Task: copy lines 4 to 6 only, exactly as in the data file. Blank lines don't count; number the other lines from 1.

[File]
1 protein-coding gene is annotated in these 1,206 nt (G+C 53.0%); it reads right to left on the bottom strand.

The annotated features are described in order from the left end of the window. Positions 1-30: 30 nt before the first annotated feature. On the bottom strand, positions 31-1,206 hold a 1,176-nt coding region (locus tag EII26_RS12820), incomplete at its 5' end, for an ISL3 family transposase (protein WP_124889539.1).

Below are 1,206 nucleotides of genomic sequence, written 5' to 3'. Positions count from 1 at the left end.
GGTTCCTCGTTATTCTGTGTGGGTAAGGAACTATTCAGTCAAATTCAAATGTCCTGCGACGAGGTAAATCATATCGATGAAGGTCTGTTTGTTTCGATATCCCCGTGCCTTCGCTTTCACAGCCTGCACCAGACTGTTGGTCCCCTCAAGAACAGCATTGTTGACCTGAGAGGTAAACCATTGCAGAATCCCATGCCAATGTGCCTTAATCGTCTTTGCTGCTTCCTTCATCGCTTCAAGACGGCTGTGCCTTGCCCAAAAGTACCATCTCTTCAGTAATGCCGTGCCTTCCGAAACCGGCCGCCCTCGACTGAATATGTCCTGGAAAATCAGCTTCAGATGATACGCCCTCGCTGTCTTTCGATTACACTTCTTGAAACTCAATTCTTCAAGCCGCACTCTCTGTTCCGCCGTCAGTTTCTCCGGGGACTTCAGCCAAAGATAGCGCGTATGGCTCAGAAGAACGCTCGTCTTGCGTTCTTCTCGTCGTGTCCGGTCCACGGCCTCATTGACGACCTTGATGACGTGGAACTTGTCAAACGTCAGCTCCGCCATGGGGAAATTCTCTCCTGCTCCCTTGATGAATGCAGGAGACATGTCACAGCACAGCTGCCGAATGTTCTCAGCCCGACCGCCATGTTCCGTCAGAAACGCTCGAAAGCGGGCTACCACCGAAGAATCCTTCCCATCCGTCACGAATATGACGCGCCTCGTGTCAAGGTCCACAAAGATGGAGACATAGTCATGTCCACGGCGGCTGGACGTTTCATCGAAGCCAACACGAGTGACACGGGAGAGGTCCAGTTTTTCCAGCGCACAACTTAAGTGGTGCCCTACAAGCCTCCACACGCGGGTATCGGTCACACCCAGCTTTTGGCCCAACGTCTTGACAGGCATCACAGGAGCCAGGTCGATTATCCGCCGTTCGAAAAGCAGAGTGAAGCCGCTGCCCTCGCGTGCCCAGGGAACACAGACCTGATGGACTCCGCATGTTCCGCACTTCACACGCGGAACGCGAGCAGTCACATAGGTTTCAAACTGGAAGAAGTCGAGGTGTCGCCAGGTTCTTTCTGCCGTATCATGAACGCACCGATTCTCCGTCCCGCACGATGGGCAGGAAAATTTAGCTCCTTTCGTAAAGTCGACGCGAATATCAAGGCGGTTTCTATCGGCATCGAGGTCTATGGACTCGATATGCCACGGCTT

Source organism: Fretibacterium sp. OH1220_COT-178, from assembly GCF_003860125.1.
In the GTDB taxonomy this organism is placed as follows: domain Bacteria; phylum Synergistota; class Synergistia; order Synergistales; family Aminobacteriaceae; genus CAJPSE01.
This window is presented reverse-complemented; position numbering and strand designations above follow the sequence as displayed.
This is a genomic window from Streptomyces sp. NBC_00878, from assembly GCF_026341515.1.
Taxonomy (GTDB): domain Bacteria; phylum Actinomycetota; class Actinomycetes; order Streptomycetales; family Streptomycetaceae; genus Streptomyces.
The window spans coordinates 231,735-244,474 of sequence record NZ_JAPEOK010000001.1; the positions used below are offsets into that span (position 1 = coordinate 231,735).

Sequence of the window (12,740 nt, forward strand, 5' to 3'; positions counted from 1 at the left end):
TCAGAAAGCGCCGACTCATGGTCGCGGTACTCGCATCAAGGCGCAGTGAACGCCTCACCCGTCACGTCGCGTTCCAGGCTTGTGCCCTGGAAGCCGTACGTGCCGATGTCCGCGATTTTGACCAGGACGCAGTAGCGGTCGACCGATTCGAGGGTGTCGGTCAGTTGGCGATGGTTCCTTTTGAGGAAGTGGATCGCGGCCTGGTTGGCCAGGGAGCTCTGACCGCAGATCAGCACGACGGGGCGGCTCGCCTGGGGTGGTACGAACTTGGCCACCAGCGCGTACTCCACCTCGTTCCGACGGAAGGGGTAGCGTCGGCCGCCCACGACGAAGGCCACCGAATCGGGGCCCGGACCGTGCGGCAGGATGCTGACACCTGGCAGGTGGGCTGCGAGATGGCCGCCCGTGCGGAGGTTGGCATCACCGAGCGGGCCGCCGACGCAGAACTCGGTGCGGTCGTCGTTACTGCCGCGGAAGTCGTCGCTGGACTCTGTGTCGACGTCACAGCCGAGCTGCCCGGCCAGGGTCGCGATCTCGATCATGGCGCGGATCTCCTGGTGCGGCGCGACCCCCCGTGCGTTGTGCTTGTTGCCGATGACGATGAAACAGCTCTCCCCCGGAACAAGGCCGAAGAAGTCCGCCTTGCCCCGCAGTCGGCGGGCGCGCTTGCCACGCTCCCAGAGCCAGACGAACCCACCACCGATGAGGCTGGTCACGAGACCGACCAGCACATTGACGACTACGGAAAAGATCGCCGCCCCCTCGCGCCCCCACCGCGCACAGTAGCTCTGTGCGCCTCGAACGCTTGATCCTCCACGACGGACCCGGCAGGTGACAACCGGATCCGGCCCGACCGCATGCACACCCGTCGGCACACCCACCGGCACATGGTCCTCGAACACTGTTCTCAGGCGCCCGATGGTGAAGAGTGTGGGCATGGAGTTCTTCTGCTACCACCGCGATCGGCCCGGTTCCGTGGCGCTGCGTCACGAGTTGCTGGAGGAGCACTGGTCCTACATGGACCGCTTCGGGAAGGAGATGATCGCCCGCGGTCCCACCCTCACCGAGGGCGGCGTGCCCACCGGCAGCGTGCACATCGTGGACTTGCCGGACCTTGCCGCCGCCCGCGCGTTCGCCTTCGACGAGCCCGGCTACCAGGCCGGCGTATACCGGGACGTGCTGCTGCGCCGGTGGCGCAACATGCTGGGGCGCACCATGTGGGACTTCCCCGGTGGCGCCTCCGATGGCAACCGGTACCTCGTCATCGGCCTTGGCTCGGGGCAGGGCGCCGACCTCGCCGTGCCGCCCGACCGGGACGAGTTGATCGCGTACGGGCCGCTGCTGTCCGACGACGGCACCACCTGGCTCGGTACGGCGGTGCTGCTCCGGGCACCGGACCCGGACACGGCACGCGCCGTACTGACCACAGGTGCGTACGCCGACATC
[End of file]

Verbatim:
GGTTCCTCGTTATTCTGTGTGGGTAAGGAACTATTCAGTCAAATTCAAATGTCCTGCGACGAGGTAAATCATATCGATGAAGGTCTGTTTGTTTCGATATCCCCGTGCCTTCGCTTTCACAGCCTGCACCAGACTGTTGGTCCCCTCAAGAACAGCATTGTTGACCTGAGAGGTAAACCATTGCAGAATCCCATGCCAATGTGCCTTAATCGTCTTTGCTGCTTCCTTCATCGCTTCAAGACGGCTGTGCCTTGCCCAAAAGTACCATCTCTTCAGTAATGCCGTGCCTTCCGAAACCGGCCGCCCTCGACTGAATATGTCCTGGAAAATCAGCTTCAGATGATACGCCCTCGCTGTCTTTCGATTACACTTCTTGAAACTCAATTCTTCAAGCCGCACTCTCTGTTCCGCCGTCAGTTTCTCCGGGGACTTCAGCCAAAGATAGCGCGTATGGCTCAGAAGAACGCTCGTCTTGCGTTCTTCTCGTCGTGTCCGGTCCACGGCCTCATTGACGACCTTGATGACGTGGAACTTGTCAAACGTCAGCTCCGCCATGGGGAAATTCTCTCCTGCTCCCTTGATGAATGCAGGAGACATGTCACAGCACAGCTGCCGAATGTTCTCAGCCCGACCGCCATGTTCCGTCAGAAACGCTCGAAAGCGGGCTACCACCGAAGAATCCTTCCCATCCGTCACGAATATGACGCGCCTCGTGTCAAGGTCCACAAAGATGGAGACATAGTCATGTCCACGGCGGCTGGACGTTTCATCGAAGCCAACACGAGTGACACGGGAGAGGTCCAGTTTTTCCAGCGCACAACTTAAGTGGTGCCCTACAAGCCTCCACACGCGGGTATCGGTCACACCCAGCTTTTGGCCCAACGTCTTGACAGGCATCACAGGAGCCAGGTCGATTATCCGCCGTTCGAAAAGCAGAGTGAAGCCGCTGCCCTCGCGTGCCCAGGGAACACAGACCTGATGGACTCCGCATGTTCCGCACTTCACACGCGGAACGCGAGCAGTCACATAGGTTTCAAACTGGAAGAAGTCGAGGTGTCGCCAGGTTCTTTCTGCCGTATCATGAACGCACCGATTCTCCGTCCCGCACGATGGGCAGGAAAATTTAGCTCCTTTCGTAAAGTCGACGCGAATATCAAGGCGGTTTCTATCGGCATCGAGGTCTATGGACTCGATATGCCACGGCTT

Source organism: Fretibacterium sp. OH1220_COT-178, from assembly GCF_003860125.1.
In the GTDB taxonomy this organism is placed as follows: domain Bacteria; phylum Synergistota; class Synergistia; order Synergistales; family Aminobacteriaceae; genus CAJPSE01.